Institute of Marine Research
Exploring food-web dynamics. The Non-Deterministic Network Dynamics model (NDND) is a simulation model designed to explore the possible dynamics of the Barents Sea food-web. Typically, the NDND produces multiple outputs that represent different possible trajectories of the food-web.
Major challenges. Many plant and animal groups are not well observed or are not part of monitoring programs. There are large uncertainties about the relationships between prey and predators. The diet of many animals is also known to vary between individuals, between regions and between seasons and years, but we have little information to describe precisely these variations. All of these make it difficult to build realistic simulation models for real marine food-webs.
A model based on Chance and Necessity. The NDND model recognizes the limitations and uncertainties in our knowledge and is constructed on a limited set of assumptions and constraints that reflect this limited knowledge. In the NDND the biomass fluctuations of the different species are determined by the balance between gains (=feeding) and losses (=predation, metabolic losses, fishing). Unlike other food-web models, the NDND does not specify feeding in a deterministic manner. Rather, consumption of available prey is left to “chance and necessity”, where chance reflects indeterminacy and necessity reflects ecological constraints, such as prey availability or maximum feeding and growth rates.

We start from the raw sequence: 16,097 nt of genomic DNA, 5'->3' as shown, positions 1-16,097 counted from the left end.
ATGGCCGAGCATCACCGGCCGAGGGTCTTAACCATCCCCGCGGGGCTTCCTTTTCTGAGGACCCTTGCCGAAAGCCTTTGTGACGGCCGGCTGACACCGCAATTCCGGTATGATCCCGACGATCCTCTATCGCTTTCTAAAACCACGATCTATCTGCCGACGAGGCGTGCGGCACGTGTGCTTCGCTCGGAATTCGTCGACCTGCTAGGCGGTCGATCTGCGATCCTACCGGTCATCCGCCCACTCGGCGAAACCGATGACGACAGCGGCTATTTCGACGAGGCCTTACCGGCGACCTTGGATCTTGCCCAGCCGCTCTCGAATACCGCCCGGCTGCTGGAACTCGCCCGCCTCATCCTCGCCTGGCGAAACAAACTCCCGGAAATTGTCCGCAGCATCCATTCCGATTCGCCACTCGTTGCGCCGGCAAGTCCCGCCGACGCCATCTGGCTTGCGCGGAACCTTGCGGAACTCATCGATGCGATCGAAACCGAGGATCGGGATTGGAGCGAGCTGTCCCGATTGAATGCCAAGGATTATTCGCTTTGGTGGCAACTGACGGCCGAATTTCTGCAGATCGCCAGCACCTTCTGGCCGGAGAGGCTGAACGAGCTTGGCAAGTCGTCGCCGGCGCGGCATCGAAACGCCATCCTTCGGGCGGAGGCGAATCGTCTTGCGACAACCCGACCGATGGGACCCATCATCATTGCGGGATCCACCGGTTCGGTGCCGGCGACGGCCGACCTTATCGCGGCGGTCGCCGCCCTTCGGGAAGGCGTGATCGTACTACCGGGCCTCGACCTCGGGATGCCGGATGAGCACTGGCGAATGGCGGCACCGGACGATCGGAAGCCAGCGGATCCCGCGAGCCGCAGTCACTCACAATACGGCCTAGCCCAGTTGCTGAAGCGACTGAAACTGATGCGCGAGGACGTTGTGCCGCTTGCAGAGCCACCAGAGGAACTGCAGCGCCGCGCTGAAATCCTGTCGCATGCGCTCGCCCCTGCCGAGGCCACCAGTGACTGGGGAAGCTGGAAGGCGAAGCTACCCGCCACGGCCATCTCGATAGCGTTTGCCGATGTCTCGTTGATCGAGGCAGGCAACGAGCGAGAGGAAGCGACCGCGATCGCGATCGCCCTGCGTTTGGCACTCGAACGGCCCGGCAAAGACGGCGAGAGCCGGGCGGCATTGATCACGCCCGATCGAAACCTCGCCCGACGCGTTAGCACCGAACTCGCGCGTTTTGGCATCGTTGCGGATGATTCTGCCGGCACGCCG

Important questions. The outputs of the NDND models are sets of possible food-web dynamics, under specific assumptions. We can use the NDND model to answer questions like:
Be prepared for changes. We have used the NDND model to explore what could be the possible state of the Barents Sea food web, beyond what wehave observed in the past few decades. What we found is that there is a large potential for change and reorganization of the food-web. It is possiblethat earlier food-web structures were quite different from those we observe today. It is equally possible that future food-web structures will be different from anything we have observed in the past. Small pelagic fish species, like capelin and herring, are particularly prone to large «swings» in biomass, with consequences that propagates across the entire ecosystem. More at https://doi.org/10.1371/journal.pone.0254015